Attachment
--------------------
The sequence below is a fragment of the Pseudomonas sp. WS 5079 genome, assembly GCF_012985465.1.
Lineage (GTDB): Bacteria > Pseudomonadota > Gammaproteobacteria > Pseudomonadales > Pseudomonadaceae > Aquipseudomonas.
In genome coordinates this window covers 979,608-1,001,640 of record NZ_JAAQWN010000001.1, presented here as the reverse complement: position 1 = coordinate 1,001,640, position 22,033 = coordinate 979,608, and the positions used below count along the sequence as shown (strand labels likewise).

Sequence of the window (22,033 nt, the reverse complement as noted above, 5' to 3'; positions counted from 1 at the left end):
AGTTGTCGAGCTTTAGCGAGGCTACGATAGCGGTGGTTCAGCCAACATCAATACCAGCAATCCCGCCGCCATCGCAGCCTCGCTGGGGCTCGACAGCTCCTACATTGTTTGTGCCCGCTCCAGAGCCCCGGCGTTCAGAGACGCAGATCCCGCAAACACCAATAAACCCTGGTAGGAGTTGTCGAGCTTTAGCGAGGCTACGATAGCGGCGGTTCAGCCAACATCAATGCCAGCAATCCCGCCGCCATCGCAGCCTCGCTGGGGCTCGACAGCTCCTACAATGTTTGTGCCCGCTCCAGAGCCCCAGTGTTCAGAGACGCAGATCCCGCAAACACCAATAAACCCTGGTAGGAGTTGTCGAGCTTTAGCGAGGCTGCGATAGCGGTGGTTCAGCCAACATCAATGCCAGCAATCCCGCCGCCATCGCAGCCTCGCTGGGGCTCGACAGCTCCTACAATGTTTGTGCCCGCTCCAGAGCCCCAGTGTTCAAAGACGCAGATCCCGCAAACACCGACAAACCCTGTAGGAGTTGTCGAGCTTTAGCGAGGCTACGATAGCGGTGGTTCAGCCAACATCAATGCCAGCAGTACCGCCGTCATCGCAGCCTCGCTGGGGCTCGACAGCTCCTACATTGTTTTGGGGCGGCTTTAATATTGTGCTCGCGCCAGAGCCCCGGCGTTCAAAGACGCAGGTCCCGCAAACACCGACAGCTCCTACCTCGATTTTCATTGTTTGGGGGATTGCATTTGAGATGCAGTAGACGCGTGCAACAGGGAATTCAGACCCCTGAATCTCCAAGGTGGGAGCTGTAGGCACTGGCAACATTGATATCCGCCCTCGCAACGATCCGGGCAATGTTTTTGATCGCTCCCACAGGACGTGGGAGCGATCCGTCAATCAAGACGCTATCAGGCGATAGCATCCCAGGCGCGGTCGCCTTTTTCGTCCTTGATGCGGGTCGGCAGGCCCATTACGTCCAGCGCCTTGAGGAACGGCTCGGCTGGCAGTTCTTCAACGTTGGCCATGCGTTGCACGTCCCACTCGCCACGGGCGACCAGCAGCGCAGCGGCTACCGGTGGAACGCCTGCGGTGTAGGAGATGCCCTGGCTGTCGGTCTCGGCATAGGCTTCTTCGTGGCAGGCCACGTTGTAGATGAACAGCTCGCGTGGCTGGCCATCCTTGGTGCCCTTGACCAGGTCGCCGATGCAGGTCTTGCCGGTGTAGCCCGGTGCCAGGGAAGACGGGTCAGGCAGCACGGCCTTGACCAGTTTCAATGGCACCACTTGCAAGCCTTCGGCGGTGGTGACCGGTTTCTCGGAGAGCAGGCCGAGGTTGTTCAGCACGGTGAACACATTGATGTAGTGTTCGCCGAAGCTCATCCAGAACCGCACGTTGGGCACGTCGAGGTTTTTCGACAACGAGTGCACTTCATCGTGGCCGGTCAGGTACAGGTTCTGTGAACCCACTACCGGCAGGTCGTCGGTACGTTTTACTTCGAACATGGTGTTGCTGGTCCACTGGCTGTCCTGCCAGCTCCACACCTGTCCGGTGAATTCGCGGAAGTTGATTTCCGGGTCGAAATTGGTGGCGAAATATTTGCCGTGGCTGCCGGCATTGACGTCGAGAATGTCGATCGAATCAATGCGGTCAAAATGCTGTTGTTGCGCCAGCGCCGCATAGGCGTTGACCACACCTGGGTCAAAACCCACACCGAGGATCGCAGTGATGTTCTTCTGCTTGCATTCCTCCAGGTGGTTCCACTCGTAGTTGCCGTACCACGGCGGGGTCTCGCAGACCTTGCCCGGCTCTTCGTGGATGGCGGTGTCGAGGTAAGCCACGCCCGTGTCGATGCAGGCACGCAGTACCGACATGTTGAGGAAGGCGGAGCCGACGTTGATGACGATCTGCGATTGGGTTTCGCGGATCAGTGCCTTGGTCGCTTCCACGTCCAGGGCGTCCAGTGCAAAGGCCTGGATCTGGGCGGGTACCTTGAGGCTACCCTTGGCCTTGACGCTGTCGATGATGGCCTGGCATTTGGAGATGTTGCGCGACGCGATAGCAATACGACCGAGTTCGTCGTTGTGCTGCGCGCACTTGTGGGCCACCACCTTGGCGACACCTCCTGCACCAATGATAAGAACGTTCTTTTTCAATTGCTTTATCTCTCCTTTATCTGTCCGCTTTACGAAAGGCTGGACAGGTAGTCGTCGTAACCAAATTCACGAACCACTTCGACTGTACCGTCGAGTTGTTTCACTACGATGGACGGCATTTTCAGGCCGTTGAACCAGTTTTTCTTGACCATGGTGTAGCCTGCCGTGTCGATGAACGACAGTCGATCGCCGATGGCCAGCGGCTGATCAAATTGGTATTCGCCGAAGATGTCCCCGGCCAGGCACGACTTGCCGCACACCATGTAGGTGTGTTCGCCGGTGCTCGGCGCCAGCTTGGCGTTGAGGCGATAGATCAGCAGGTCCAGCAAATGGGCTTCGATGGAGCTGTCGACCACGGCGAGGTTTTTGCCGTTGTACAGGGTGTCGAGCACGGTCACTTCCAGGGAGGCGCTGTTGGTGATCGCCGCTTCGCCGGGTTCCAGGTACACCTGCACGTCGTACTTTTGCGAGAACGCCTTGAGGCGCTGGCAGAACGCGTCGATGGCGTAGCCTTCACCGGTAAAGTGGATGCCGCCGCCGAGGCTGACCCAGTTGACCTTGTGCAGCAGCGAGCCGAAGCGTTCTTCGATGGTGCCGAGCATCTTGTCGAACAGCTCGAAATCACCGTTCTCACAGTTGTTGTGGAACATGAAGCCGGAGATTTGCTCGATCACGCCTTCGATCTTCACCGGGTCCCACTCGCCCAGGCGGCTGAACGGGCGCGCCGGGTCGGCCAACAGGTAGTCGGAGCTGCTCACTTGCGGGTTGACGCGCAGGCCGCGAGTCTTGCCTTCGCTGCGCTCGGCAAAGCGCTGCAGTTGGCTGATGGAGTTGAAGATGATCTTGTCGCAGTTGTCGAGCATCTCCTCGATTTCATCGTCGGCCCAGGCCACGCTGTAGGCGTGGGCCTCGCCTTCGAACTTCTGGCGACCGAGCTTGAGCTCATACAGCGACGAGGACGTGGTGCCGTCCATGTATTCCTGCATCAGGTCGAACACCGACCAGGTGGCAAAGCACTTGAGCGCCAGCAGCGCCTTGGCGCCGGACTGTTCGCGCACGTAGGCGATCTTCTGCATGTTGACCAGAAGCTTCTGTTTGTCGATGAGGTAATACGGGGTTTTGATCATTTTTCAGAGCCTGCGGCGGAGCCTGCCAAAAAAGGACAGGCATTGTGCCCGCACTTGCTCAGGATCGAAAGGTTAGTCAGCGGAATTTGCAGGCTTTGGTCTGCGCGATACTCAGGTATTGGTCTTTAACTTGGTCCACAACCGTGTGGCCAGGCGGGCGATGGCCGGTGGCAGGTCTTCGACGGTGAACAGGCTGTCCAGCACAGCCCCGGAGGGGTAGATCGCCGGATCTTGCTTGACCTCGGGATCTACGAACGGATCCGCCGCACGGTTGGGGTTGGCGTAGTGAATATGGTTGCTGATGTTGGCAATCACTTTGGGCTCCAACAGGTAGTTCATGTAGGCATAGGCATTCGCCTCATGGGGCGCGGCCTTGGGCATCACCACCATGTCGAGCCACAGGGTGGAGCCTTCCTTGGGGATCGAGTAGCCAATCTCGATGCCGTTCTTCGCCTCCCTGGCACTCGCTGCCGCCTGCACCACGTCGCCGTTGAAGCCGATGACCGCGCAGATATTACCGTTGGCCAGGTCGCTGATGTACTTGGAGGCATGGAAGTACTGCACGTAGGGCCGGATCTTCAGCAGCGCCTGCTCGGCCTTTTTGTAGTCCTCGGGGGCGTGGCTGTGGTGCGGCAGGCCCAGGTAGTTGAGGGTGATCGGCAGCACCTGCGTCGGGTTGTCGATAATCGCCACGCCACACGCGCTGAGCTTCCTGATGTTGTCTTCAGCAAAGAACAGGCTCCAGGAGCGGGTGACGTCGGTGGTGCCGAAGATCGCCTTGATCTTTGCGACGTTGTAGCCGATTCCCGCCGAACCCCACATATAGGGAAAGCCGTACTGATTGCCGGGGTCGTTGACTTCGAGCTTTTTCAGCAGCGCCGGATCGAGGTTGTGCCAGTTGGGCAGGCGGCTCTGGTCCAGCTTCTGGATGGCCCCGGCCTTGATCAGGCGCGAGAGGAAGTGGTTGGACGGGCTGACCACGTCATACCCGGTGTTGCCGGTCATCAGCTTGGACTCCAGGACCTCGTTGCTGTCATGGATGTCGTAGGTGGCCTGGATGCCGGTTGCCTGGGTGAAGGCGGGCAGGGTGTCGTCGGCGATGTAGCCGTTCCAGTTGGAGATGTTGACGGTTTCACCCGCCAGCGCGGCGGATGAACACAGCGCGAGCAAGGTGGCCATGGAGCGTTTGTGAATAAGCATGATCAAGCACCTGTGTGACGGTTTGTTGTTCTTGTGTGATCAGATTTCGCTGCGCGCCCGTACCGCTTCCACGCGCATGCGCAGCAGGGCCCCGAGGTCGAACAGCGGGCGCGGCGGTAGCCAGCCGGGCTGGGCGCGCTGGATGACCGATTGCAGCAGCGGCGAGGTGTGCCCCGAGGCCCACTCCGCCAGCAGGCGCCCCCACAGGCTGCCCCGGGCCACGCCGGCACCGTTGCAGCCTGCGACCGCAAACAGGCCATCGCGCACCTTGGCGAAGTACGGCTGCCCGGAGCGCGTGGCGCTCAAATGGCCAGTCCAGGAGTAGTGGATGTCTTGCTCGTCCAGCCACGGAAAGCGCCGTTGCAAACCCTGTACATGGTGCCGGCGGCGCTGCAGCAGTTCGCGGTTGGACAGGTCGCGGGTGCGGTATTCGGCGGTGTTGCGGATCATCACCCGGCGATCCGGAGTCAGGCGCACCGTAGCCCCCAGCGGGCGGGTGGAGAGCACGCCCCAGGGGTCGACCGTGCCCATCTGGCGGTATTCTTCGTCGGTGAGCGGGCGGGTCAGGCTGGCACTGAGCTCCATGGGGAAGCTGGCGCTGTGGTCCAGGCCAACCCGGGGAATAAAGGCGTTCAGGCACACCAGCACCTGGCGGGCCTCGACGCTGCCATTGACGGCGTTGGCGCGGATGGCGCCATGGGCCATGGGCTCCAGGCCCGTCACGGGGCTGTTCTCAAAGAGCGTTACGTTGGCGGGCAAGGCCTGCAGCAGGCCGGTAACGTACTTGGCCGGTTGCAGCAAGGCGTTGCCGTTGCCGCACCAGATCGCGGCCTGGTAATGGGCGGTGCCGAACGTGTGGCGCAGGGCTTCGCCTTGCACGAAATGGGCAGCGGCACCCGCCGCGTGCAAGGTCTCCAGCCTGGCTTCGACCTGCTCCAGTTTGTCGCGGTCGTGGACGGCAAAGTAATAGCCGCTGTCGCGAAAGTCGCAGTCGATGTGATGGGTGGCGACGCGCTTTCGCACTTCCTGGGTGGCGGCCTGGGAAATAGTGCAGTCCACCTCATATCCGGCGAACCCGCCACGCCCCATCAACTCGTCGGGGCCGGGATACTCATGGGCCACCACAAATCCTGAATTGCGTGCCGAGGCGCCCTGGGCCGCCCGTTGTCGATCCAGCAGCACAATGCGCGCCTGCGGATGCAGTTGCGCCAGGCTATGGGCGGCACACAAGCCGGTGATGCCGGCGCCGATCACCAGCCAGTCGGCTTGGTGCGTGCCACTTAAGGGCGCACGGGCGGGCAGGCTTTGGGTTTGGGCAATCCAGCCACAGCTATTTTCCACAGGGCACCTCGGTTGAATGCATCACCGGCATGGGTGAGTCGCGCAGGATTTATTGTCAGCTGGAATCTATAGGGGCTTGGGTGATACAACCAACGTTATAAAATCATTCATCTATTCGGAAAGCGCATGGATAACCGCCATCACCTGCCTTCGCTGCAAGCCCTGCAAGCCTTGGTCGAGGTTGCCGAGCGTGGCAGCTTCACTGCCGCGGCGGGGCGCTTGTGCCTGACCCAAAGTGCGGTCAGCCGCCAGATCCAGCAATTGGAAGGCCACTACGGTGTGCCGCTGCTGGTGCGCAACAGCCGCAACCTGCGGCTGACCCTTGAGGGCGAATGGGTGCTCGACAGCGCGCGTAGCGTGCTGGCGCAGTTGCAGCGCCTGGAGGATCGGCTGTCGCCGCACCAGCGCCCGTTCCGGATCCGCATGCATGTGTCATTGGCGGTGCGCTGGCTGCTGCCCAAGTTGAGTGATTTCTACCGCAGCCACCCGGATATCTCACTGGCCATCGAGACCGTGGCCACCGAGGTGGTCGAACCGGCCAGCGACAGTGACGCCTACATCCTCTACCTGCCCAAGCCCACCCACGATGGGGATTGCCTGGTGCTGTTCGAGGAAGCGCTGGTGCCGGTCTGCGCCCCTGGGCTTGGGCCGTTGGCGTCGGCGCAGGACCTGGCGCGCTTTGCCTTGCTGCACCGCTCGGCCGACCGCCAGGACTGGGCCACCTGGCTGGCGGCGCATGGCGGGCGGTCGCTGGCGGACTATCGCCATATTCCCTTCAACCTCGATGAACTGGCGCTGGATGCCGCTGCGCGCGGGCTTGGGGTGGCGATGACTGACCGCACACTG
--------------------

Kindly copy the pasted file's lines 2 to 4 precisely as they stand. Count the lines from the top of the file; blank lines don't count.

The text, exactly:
Lineage (GTDB): Bacteria > Pseudomonadota > Gammaproteobacteria > Pseudomonadales > Pseudomonadaceae > Aquipseudomonas.
In genome coordinates this window covers 979,608-1,001,640 of record NZ_JAAQWN010000001.1, presented here as the reverse complement: position 1 = coordinate 1,001,640, position 22,033 = coordinate 979,608, and the positions used below count along the sequence as shown (strand labels likewise).

Sequence of the window (22,033 nt, the reverse complement as noted above, 5' to 3'; positions counted from 1 at the left end):